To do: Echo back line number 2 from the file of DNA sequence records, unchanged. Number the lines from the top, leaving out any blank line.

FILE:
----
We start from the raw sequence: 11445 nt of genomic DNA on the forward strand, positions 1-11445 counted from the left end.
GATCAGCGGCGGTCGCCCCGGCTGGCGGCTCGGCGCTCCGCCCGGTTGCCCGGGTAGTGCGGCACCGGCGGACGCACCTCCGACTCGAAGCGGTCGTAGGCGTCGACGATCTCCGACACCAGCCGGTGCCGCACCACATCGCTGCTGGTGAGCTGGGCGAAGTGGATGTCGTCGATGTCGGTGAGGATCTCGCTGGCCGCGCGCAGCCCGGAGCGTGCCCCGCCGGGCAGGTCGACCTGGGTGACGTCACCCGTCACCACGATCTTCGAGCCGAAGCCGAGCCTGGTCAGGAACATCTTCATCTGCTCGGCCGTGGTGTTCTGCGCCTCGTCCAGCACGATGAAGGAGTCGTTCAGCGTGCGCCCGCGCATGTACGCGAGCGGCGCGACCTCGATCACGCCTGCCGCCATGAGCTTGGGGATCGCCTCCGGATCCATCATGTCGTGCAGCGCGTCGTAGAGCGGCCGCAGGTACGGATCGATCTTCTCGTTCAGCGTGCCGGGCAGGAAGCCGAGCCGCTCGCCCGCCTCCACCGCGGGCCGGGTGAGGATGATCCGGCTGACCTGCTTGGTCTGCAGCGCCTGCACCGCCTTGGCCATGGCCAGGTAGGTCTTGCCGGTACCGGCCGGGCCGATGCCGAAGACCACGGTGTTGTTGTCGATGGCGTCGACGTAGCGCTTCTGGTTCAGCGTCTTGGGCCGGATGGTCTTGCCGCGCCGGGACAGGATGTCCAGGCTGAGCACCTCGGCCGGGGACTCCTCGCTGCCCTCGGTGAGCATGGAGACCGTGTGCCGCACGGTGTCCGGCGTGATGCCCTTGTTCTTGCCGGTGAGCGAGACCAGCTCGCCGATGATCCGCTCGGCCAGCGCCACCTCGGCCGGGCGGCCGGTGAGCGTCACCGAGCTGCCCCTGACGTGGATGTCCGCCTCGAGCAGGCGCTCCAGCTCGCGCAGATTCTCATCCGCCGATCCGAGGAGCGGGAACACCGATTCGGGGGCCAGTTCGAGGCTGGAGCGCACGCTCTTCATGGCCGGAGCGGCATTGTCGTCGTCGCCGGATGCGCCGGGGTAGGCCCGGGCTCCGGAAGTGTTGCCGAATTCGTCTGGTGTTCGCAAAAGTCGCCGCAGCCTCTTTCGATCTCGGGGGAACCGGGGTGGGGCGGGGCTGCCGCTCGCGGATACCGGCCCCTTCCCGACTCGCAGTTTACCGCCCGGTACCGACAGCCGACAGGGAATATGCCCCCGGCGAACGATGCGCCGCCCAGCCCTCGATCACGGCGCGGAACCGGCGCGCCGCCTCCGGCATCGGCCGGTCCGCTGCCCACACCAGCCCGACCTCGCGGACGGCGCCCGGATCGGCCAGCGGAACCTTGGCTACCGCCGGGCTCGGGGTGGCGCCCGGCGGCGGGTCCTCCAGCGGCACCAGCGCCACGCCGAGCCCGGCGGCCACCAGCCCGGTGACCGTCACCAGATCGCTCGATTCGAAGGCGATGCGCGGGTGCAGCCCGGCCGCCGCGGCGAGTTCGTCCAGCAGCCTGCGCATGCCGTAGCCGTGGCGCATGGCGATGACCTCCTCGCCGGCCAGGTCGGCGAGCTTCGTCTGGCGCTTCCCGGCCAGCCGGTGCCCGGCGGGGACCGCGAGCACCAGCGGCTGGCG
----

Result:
GATCAGCGGCGGTCGCCCCGGCTGGCGGCTCGGCGCTCCGCCCGGTTGCCCGGGTAGTGCGGCACCGGCGGACGCACCTCCGACTCGAAGCGGTCGTAGGCGTCGACGATCTCCGACACCAGCCGGTGCCGCACCACATCGCTGCTGGTGAGCTGGGCGAAGTGGATGTCGTCGATGTCGGTGAGGATCTCGCTGGCCGCGCGCAGCCCGGAGCGTGCCCCGCCGGGCAGGTCGACCTGGGTGACGTCACCCGTCACCACGATCTTCGAGCCGAAGCCGAGCCTGGTCAGGAACATCTTCATCTGCTCGGCCGTGGTGTTCTGCGCCTCGTCCAGCACGATGAAGGAGTCGTTCAGCGTGCGCCCGCGCATGTACGCGAGCGGCGCGACCTCGATCACGCCTGCCGCCATGAGCTTGGGGATCGCCTCCGGATCCATCATGTCGTGCAGCGCGTCGTAGAGCGGCCGCAGGTACGGATCGATCTTCTCGTTCAGCGTGCCGGGCAGGAAGCCGAGCCGCTCGCCCGCCTCCACCGCGGGCCGGGTGAGGATGATCCGGCTGACCTGCTTGGTCTGCAGCGCCTGCACCGCCTTGGCCATGGCCAGGTAGGTCTTGCCGGTACCGGCCGGGCCGATGCCGAAGACCACGGTGTTGTTGTCGATGGCGTCGACGTAGCGCTTCTGGTTCAGCGTCTTGGGCCGGATGGTCTTGCCGCGCCGGGACAGGATGTCCAGGCTGAGCACCTCGGCCGGGGACTCCTCGCTGCCCTCGGTGAGCATGGAGACCGTGTGCCGCACGGTGTCCGGCGTGATGCCCTTGTTCTTGCCGGTGAGCGAGACCAGCTCGCCGATGATCCGCTCGGCCAGCGCCACCTCGGCCGGGCGGCCGGTGAGCGTCACCGAGCTGCCCCTGACGTGGATGTCCGCCTCGAGCAGGCGCTCCAGCTCGCGCAGATTCTCATCCGCCGATCCGAGGAGCGGGAACACCGATTCGGGGGCCAGTTCGAGGCTGGAGCGCACGCTCTTCATGGCCGGAGCGGCATTGTCGTCGTCGCCGGATGCGCCGGGGTAGGCCCGGGCTCCGGAAGTGTTGCCGAATTCGTCTGGTGTTCGCAAAAGTCGCCGCAGCCTCTTTCGATCTCGGGGGAACCGGGGTGGGGCGGGGCTGCCGCTCGCGGATACCGGCCCCTTCCCGACTCGCAGTTTACCGCCCGGTACCGACAGCCGACAGGGAATATGCCCCCGGCGAACGATGCGCCGCCCAGCCCTCGATCACGGCGCGGAACCGGCGCGCCGCCTCCGGCATCGGCCGGTCCGCTGCCCACACCAGCCCGACCTCGCGGACGGCGCCCGGATCGGCCAGCGGAACCTTGGCTACCGCCGGGCTCGGGGTGGCGCCCGGCGGCGGGTCCTCCAGCGGCACCAGCGCCACGCCGAGCCCGGCGGCCACCAGCCCGGTGACCGTCACCAGATCGCTCGATTCGAAGGCGATGCGCGGGTGCAGCCCGGCCGCCGCGGCGAGTTCGTCCAGCAGCCTGCGCATGCCGTAGCCGTGGCGCATGGCGATGACCTCCTCGCCGGCCAGGTCGGCGAGCTTCGTCTGGCGCTTCCCGGCCAGCCGGTGCCCGGCGGGGACCGCGAGCACCAGCGGCTGGCG